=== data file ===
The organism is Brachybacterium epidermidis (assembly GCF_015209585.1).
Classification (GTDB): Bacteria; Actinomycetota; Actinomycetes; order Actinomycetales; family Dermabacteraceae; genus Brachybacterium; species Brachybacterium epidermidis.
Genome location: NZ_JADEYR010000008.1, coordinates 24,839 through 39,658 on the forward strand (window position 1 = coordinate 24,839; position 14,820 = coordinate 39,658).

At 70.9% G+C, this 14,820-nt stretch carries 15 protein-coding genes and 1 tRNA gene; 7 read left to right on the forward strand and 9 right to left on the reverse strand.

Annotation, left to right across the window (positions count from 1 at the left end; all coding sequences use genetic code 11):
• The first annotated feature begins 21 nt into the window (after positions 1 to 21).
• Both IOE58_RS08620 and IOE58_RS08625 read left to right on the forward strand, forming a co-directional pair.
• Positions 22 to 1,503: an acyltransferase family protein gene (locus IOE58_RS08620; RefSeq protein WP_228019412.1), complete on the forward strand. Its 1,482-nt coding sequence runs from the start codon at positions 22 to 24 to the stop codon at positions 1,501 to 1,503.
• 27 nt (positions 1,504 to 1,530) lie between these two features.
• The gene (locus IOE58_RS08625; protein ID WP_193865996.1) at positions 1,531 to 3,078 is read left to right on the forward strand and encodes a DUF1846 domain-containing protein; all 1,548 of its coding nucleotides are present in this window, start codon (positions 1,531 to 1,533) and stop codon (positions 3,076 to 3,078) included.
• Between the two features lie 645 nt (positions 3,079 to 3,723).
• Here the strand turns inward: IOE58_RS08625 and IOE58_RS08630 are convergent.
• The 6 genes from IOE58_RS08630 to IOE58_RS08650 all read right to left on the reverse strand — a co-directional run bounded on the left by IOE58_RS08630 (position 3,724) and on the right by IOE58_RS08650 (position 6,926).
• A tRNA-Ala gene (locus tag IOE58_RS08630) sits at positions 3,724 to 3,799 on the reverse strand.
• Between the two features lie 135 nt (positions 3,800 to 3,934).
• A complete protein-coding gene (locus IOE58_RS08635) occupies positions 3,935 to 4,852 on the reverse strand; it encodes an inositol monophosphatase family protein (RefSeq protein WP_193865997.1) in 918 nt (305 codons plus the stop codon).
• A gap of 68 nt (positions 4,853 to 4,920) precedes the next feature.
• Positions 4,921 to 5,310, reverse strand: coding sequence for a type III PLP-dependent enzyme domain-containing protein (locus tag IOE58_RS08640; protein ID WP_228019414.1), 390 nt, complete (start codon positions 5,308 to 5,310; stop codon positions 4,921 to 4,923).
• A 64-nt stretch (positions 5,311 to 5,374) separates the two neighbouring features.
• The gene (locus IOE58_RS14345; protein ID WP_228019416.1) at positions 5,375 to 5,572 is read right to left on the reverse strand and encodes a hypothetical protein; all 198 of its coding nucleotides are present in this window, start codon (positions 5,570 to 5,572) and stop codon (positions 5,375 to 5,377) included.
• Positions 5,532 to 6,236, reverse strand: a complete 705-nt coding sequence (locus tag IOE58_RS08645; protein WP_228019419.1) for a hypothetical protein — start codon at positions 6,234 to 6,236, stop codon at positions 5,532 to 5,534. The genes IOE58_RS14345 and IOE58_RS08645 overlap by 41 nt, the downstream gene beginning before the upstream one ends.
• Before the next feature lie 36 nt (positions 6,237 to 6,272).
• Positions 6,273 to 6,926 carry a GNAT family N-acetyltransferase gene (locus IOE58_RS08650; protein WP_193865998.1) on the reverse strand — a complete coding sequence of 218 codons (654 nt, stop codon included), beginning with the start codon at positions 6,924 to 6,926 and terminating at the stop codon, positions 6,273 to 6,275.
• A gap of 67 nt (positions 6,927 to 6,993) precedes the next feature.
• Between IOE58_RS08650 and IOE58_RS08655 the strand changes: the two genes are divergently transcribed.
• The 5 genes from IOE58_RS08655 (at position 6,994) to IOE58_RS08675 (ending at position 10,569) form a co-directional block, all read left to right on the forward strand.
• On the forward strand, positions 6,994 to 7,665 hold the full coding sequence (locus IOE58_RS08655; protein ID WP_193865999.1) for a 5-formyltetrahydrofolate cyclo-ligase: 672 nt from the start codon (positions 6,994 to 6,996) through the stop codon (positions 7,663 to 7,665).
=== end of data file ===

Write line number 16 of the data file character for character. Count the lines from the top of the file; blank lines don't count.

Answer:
• A complete protein-coding gene (locus IOE58_RS08635) occupies positions 3,935 to 4,852 on the reverse strand; it encodes an inositol monophosphatase family protein (RefSeq protein WP_193865997.1) in 918 nt (305 codons plus the stop codon).